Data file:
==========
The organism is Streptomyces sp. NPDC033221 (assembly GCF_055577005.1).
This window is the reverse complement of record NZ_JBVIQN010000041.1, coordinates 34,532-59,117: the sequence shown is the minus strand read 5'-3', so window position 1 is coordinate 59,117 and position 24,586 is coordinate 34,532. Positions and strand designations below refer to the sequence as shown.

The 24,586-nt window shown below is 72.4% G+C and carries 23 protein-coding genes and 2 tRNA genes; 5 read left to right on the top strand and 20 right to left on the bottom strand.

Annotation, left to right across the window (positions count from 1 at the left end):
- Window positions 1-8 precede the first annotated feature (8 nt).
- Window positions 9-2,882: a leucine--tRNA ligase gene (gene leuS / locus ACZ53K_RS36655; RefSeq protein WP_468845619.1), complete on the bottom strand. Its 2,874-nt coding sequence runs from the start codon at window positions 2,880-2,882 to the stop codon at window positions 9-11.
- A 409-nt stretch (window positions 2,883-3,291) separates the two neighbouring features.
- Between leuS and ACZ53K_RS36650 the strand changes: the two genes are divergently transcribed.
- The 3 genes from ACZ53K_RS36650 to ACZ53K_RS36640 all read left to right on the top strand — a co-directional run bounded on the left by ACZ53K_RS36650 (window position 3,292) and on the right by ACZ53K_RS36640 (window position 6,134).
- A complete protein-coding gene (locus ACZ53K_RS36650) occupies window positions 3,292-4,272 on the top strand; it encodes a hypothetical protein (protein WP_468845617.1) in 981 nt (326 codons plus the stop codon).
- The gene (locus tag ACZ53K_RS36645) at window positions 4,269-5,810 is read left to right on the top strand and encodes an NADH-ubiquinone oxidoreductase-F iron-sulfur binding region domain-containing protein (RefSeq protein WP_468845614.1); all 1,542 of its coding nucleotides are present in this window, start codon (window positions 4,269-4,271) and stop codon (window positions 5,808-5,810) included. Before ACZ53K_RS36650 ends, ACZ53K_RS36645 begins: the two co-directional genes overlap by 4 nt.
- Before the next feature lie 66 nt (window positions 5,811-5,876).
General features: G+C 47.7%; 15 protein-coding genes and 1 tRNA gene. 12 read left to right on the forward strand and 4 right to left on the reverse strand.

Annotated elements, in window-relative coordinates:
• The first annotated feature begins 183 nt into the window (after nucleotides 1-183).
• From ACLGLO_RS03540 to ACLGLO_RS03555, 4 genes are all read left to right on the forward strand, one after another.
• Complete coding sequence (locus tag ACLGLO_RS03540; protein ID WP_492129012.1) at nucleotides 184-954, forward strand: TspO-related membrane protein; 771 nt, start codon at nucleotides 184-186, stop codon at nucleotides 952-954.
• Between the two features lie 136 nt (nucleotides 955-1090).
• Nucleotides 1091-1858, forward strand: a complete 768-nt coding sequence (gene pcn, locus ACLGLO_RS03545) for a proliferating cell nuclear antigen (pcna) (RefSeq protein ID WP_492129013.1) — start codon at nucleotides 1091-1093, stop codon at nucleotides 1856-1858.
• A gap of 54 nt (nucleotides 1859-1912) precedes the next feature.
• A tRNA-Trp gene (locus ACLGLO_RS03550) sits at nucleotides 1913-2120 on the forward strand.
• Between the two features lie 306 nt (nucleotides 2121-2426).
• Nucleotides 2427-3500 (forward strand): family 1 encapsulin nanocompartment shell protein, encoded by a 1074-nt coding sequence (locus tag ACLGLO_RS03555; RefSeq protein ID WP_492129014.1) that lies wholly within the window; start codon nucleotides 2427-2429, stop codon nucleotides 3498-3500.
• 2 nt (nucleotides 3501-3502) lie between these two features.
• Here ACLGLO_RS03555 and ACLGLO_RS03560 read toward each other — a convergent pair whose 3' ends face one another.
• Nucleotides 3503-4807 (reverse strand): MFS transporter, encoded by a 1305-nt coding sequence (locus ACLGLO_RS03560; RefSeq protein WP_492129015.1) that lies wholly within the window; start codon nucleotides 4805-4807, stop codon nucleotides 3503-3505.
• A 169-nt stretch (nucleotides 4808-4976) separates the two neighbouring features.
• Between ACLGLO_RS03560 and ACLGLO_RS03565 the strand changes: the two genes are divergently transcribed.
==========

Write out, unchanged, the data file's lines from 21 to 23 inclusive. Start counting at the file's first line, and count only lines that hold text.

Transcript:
• A tRNA-Trp gene (locus ACLGLO_RS03550) sits at nucleotides 1913-2120 on the forward strand.
• Between the two features lie 306 nt (nucleotides 2121-2426).
• Nucleotides 2427-3500 (forward strand): family 1 encapsulin nanocompartment shell protein, encoded by a 1074-nt coding sequence (locus tag ACLGLO_RS03555; RefSeq protein ID WP_492129014.1) that lies wholly within the window; start codon nucleotides 2427-2429, stop codon nucleotides 3498-3500.